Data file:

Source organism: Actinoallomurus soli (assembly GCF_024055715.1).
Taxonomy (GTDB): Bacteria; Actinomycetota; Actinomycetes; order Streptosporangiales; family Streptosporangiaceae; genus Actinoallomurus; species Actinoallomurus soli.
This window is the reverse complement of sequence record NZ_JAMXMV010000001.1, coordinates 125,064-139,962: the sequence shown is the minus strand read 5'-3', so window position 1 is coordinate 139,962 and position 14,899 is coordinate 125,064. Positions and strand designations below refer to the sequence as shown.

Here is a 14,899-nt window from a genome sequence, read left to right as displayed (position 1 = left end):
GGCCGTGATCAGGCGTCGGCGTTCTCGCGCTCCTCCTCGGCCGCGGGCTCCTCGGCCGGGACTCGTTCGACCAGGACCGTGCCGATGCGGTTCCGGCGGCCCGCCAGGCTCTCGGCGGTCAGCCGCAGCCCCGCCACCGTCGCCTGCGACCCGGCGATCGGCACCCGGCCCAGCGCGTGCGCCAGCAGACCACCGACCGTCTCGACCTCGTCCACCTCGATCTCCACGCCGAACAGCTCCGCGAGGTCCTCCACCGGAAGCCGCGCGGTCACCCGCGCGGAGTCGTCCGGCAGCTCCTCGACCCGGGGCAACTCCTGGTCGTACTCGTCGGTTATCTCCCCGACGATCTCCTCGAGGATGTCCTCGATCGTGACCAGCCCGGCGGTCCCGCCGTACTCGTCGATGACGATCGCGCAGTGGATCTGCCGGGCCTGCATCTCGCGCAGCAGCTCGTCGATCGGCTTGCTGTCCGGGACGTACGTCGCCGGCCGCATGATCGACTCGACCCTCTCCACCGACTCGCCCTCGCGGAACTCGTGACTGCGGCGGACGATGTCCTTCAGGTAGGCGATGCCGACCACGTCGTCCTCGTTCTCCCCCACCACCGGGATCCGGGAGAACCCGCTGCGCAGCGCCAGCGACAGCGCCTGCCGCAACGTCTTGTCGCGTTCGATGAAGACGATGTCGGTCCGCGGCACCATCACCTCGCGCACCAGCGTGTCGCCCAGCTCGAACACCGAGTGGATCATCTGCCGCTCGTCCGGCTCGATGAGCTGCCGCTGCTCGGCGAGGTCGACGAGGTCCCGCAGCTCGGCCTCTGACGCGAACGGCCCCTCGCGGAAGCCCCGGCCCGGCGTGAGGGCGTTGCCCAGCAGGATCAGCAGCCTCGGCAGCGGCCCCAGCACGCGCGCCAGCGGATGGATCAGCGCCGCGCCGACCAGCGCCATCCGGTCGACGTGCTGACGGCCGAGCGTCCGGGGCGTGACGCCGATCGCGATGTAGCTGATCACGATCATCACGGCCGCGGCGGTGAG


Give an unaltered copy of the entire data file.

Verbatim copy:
Source organism: Actinoallomurus soli (assembly GCF_024055715.1).
Taxonomy (GTDB): Bacteria; Actinomycetota; Actinomycetes; order Streptosporangiales; family Streptosporangiaceae; genus Actinoallomurus; species Actinoallomurus soli.
This window is the reverse complement of sequence record NZ_JAMXMV010000001.1, coordinates 125,064-139,962: the sequence shown is the minus strand read 5'-3', so window position 1 is coordinate 139,962 and position 14,899 is coordinate 125,064. Positions and strand designations below refer to the sequence as shown.

Here is a 14,899-nt window from a genome sequence, read left to right as displayed (position 1 = left end):
GGCCGTGATCAGGCGTCGGCGTTCTCGCGCTCCTCCTCGGCCGCGGGCTCCTCGGCCGGGACTCGTTCGACCAGGACCGTGCCGATGCGGTTCCGGCGGCCCGCCAGGCTCTCGGCGGTCAGCCGCAGCCCCGCCACCGTCGCCTGCGACCCGGCGATCGGCACCCGGCCCAGCGCGTGCGCCAGCAGACCACCGACCGTCTCGACCTCGTCCACCTCGATCTCCACGCCGAACAGCTCCGCGAGGTCCTCCACCGGAAGCCGCGCGGTCACCCGCGCGGAGTCGTCCGGCAGCTCCTCGACCCGGGGCAACTCCTGGTCGTACTCGTCGGTTATCTCCCCGACGATCTCCTCGAGGATGTCCTCGATCGTGACCAGCCCGGCGGTCCCGCCGTACTCGTCGATGACGATCGCGCAGTGGATCTGCCGGGCCTGCATCTCGCGCAGCAGCTCGTCGATCGGCTTGCTGTCCGGGACGTACGTCGCCGGCCGCATGATCGACTCGACCCTCTCCACCGACTCGCCCTCGCGGAACTCGTGACTGCGGCGGACGATGTCCTTCAGGTAGGCGATGCCGACCACGTCGTCCTCGTTCTCCCCCACCACCGGGATCCGGGAGAACCCGCTGCGCAGCGCCAGCGACAGCGCCTGCCGCAACGTCTTGTCGCGTTCGATGAAGACGATGTCGGTCCGCGGCACCATCACCTCGCGCACCAGCGTGTCGCCCAGCTCGAACACCGAGTGGATCATCTGCCGCTCGTCCGGCTCGATGAGCTGCCGCTGCTCGGCGAGGTCGACGAGGTCCCGCAGCTCGGCCTCTGACGCGAACGGCCCCTCGCGGAAGCCCCGGCCCGGCGTGAGGGCGTTGCCCAGCAGGATCAGCAGCCTCGGCAGCGGCCCCAGCACGCGCGCCAGCGGATGGATCAGCGCCGCGCCGACCAGCGCCATCCGGTCGACGTGCTGACGGCCGAGCGTCCGGGGCGTGACGCCGATCGCGATGTAGCTGATCACGATCATCACGGCCGCGGCGGTGAG